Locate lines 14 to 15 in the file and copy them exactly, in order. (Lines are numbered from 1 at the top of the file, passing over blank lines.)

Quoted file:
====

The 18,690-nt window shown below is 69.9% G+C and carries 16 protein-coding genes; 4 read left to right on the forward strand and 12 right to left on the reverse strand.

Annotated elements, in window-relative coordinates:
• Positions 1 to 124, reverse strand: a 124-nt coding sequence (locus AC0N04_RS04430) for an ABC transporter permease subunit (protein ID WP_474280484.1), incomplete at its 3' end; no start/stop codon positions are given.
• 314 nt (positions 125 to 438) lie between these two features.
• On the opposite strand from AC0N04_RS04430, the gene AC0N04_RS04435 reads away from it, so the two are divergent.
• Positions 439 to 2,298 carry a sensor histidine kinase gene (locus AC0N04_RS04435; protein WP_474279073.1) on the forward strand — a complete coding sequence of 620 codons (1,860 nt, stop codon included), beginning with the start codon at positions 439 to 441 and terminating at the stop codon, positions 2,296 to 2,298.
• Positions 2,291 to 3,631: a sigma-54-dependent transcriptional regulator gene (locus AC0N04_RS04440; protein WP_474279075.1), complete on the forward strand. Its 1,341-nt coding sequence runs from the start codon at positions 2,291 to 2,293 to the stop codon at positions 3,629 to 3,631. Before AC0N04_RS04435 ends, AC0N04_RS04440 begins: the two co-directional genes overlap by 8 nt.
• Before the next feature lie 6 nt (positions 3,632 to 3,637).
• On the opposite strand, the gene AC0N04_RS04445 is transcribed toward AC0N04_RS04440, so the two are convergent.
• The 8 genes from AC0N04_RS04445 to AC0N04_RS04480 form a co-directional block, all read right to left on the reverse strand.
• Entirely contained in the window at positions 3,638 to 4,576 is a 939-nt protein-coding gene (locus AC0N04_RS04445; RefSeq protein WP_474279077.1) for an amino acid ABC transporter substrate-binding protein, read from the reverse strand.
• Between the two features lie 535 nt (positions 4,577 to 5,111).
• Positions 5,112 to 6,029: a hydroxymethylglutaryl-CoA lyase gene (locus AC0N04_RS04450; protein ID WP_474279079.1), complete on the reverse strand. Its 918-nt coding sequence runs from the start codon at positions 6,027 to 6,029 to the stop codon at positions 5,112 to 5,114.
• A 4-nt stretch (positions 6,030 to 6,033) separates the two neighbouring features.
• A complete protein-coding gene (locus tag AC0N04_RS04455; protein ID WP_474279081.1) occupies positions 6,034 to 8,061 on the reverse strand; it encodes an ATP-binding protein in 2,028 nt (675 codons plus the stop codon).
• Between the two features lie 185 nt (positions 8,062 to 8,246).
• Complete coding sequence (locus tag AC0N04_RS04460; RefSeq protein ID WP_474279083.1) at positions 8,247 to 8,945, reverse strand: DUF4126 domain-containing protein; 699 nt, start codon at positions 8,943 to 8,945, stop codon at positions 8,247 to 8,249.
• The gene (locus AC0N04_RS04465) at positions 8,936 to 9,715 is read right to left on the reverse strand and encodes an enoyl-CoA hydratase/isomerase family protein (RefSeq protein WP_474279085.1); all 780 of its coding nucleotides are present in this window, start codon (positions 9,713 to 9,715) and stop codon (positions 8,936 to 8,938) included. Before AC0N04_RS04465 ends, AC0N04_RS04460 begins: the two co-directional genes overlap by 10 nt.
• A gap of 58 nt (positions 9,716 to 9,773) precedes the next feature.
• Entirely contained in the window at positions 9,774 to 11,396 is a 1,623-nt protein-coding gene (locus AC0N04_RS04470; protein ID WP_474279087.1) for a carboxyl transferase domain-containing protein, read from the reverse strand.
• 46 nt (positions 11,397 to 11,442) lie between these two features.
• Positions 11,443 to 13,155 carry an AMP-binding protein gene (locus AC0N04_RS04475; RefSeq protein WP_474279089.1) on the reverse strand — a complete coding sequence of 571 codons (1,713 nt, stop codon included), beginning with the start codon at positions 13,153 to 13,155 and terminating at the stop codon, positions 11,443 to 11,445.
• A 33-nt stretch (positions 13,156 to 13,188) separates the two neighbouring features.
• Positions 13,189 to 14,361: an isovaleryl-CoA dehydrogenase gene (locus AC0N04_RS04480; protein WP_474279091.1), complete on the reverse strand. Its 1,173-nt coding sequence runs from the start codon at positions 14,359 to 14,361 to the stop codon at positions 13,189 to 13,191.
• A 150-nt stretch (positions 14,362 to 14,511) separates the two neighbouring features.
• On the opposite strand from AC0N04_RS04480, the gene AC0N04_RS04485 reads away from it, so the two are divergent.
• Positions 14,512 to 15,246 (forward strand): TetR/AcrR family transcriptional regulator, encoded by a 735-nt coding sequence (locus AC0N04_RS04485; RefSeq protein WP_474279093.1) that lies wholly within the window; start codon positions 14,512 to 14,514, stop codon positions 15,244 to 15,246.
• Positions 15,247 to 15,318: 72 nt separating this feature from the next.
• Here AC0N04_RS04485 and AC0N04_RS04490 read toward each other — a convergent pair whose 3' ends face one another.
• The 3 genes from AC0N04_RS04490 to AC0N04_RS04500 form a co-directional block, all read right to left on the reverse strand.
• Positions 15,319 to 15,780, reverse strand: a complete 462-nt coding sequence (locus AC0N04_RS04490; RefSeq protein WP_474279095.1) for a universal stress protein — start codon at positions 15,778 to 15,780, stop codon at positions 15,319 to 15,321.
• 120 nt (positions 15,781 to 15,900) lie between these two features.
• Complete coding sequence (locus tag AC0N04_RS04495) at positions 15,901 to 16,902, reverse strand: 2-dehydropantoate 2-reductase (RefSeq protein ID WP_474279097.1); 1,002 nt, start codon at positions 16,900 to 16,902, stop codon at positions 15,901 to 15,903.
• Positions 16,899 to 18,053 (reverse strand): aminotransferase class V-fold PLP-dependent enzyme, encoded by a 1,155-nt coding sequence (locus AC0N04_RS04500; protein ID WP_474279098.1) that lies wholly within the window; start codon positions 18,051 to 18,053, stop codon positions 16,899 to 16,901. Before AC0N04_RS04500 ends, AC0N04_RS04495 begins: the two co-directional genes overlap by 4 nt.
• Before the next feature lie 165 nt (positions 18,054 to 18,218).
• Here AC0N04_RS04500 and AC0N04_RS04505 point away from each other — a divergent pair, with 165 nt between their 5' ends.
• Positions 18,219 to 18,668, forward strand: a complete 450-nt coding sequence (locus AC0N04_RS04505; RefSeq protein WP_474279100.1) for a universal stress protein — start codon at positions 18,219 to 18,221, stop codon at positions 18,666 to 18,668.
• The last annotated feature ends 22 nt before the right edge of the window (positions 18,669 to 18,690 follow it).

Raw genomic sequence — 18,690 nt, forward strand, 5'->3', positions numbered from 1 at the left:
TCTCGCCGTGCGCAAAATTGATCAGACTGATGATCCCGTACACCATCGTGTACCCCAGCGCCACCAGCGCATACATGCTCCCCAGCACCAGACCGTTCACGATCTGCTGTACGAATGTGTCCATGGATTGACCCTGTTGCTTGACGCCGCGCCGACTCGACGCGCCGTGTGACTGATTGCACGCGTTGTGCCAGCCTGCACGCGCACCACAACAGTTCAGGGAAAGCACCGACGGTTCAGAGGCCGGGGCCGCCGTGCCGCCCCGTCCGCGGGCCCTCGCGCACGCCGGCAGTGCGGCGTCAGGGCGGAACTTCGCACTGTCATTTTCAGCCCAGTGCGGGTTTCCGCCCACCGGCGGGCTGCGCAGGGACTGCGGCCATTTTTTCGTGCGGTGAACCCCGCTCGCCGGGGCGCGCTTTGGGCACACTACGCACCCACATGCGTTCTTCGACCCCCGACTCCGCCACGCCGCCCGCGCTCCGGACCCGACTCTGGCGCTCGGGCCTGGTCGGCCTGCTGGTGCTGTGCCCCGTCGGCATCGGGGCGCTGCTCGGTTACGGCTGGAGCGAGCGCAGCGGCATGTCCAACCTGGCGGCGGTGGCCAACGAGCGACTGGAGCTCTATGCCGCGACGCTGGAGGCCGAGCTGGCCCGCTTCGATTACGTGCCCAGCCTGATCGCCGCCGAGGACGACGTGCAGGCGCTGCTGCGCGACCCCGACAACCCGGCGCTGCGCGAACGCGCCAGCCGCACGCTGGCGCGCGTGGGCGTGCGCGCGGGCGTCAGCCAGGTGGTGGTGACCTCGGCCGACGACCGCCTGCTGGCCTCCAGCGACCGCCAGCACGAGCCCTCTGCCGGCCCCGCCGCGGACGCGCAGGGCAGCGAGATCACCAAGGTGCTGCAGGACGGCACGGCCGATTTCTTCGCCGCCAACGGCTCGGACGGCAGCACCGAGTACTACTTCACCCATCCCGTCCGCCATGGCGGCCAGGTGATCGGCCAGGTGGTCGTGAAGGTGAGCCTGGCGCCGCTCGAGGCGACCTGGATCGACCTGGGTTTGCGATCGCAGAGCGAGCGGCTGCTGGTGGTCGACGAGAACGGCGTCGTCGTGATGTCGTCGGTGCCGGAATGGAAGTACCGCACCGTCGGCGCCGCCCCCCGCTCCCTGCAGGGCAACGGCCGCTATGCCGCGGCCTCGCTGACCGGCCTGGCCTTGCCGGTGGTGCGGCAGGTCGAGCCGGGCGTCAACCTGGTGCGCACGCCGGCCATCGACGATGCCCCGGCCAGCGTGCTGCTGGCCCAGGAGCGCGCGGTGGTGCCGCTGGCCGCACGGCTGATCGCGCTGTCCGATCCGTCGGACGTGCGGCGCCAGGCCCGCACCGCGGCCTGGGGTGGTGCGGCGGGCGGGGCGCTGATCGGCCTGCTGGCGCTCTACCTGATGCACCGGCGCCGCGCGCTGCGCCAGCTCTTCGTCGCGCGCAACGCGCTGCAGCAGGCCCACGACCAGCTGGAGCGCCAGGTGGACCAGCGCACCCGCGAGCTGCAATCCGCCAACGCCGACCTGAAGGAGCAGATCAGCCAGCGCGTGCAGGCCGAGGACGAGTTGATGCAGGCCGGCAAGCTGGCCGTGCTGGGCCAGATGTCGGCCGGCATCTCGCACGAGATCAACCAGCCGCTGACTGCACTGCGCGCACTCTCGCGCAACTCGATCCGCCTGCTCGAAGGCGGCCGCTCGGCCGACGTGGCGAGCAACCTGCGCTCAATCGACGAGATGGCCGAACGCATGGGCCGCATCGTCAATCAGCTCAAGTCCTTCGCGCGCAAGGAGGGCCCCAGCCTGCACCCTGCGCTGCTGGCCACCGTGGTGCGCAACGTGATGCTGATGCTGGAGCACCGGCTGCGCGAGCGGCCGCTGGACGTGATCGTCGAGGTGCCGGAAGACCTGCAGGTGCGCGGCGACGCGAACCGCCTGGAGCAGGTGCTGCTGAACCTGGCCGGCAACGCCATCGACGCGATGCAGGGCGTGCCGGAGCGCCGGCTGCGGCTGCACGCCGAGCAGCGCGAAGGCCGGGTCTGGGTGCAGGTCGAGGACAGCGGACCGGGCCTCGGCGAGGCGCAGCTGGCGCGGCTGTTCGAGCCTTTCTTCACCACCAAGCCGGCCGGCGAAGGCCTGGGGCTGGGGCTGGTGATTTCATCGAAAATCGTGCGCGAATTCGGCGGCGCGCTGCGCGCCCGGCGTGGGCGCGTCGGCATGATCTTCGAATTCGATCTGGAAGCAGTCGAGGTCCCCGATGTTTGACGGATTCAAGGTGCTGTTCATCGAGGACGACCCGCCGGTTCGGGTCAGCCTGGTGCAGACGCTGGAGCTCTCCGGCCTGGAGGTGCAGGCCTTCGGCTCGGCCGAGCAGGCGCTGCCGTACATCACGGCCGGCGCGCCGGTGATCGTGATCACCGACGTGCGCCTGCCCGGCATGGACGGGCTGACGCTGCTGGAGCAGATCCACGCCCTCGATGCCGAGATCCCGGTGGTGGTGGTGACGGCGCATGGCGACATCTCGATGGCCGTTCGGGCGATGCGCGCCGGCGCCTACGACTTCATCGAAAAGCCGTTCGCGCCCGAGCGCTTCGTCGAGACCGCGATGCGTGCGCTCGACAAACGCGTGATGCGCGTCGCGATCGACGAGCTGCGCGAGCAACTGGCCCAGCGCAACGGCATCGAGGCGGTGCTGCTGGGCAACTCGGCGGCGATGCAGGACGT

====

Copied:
• A 4-nt stretch (positions 6,030 to 6,033) separates the two neighbouring features.
• A complete protein-coding gene (locus tag AC0N04_RS04455; protein ID WP_474279081.1) occupies positions 6,034 to 8,061 on the reverse strand; it encodes an ATP-binding protein in 2,028 nt (675 codons plus the stop codon).